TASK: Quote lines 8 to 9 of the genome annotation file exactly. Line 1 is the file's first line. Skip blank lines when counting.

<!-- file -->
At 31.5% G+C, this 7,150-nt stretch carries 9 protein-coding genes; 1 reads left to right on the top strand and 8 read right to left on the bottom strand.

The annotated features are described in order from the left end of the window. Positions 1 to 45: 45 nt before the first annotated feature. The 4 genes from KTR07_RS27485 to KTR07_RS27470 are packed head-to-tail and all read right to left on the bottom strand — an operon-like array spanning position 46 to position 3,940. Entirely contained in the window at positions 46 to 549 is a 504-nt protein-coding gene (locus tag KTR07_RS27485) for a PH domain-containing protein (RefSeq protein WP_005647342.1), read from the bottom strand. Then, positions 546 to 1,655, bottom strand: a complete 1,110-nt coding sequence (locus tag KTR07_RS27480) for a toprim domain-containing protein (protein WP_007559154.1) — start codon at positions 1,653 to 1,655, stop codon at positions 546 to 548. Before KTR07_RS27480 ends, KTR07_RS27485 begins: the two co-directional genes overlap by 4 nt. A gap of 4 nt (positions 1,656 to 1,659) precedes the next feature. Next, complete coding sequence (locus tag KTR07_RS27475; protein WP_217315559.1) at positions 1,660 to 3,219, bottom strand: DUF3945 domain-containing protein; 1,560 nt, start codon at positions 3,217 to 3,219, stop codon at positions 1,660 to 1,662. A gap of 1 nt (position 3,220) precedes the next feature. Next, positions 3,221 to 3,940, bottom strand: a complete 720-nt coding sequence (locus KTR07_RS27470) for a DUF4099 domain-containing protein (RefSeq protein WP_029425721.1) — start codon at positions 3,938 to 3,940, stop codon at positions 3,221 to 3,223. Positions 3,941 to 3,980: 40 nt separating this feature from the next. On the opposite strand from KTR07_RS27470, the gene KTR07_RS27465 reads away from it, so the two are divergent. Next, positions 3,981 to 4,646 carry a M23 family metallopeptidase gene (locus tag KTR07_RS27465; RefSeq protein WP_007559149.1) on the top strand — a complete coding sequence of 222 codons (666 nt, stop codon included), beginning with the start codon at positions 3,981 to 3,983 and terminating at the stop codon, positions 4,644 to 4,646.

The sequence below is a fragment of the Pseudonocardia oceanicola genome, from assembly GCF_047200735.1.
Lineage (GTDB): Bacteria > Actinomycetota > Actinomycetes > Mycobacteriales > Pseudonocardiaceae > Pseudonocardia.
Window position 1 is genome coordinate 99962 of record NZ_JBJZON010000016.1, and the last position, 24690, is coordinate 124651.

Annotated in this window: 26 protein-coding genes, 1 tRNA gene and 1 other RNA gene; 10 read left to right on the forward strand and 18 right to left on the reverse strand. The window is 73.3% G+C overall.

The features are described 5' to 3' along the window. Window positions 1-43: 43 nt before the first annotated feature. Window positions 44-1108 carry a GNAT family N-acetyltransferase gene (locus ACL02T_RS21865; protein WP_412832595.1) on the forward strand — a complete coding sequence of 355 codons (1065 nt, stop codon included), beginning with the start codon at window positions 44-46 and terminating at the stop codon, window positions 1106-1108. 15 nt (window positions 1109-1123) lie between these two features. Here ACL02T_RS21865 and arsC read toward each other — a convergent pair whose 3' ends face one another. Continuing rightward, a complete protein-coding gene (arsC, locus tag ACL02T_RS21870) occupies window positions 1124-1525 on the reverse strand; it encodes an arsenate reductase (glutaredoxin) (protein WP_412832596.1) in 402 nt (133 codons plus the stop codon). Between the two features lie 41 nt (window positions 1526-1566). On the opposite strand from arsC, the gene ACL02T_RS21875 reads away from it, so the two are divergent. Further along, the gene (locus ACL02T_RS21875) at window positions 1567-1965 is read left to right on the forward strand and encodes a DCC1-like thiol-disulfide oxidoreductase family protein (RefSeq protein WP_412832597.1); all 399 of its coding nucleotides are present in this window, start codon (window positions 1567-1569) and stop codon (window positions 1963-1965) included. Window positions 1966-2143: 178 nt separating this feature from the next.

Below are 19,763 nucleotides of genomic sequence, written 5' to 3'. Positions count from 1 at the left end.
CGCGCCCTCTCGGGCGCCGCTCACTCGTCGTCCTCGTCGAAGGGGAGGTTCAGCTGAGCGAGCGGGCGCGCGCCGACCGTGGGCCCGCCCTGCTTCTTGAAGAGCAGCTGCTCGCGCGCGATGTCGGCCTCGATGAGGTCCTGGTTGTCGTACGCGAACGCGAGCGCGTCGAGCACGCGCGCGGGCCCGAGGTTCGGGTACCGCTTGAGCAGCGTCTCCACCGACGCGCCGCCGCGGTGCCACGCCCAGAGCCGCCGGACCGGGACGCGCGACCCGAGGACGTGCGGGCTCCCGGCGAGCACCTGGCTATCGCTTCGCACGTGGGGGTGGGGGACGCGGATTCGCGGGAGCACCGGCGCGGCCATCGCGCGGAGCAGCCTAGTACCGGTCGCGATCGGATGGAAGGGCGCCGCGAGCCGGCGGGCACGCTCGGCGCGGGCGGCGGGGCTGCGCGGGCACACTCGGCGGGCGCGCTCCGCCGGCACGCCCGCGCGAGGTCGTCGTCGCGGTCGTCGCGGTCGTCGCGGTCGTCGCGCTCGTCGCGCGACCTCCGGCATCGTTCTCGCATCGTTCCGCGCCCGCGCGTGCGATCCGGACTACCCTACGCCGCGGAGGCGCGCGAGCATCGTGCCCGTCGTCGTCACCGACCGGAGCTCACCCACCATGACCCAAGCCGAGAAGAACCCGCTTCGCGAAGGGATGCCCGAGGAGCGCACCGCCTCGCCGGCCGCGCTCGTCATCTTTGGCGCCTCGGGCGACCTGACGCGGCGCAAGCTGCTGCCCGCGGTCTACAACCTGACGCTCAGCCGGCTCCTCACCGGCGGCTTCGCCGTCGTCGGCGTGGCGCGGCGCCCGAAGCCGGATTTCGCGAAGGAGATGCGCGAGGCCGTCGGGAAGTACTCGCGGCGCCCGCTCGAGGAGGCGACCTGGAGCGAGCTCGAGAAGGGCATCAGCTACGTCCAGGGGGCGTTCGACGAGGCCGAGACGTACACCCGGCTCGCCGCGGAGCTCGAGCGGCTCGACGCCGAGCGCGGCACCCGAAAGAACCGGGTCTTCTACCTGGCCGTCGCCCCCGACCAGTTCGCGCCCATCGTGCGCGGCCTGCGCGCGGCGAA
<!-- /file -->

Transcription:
Below are 19,763 nucleotides of genomic sequence, written 5' to 3'. Positions count from 1 at the left end.
CGCGCCCTCTCGGGCGCCGCTCACTCGTCGTCCTCGTCGAAGGGGAGGTTCAGCTGAGCGAGCGGGCGCGCGCCGACCGTGGGCCCGCCCTGCTTCTTGAAGAGCAGCTGCTCGCGCGCGATGTCGGCCTCGATGAGGTCCTGGTTGTCGTACGCGAACGCGAGCGCGTCGAGCACGCGCGCGGGCCCGAGGTTCGGGTACCGCTTGAGCAGCGTCTCCACCGACGCGCCGCCGCGGTGCCACGCCCAGAGCCGCCGGACCGGGACGCGCGACCCGAGGACGTGCGGGCTCCCGGCGAGCACCTGGCTATCGCTTCGCACGTGGGGGTGGGGGACGCGGATTCGCGGGAGCACCGGCGCGGCCATCGCGCGGAGCAGCCTAGTACCGGTCGCGATCGGATGGAAGGGCGCCGCGAGCCGGCGGGCACGCTCGGCGCGGGCGGCGGGGCTGCGCGGGCACACTCGGCGGGCGCGCTCCGCCGGCACGCCCGCGCGAGGTCGTCGTCGCGGTCGTCGCGGTCGTCGCGGTCGTCGCGCTCGTCGCGCGACCTCCGGCATCGTTCTCGCATCGTTCCGCGCCCGCGCGTGCGATCCGGACTACCCTACGCCGCGGAGGCGCGCGAGCATCGTGCCCGTCGTCGTCACCGACCGGAGCTCACCCACCATGACCCAAGCCGAGAAGAACCCGCTTCGCGAAGGGATGCCCGAGGAGCGCACCGCCTCGCCGGCCGCGCTCGTCATCTTTGGCGCCTCGGGCGACCTGACGCGGCGCAAGCTGCTGCCCGCGGTCTACAACCTGACGCTCAGCCGGCTCCTCACCGGCGGCTTCGCCGTCGTCGGCGTGGCGCGGCGCCCGAAGCCGGATTTCGCGAAGGAGATGCGCGAGGCCGTCGGGAAGTACTCGCGGCGCCCGCTCGAGGAGGCGACCTGGAGCGAGCTCGAGAAGGGCATCAGCTACGTCCAGGGGGCGTTCGACGAGGCCGAGACGTACACCCGGCTCGCCGCGGAGCTCGAGCGGCTCGACGCCGAGCGCGGCACCCGAAAGAACCGGGTCTTCTACCTGGCCGTCGCCCCCGACCAGTTCGCGCCCATCGTGCGCGGCCTGCGCGCGGCGAA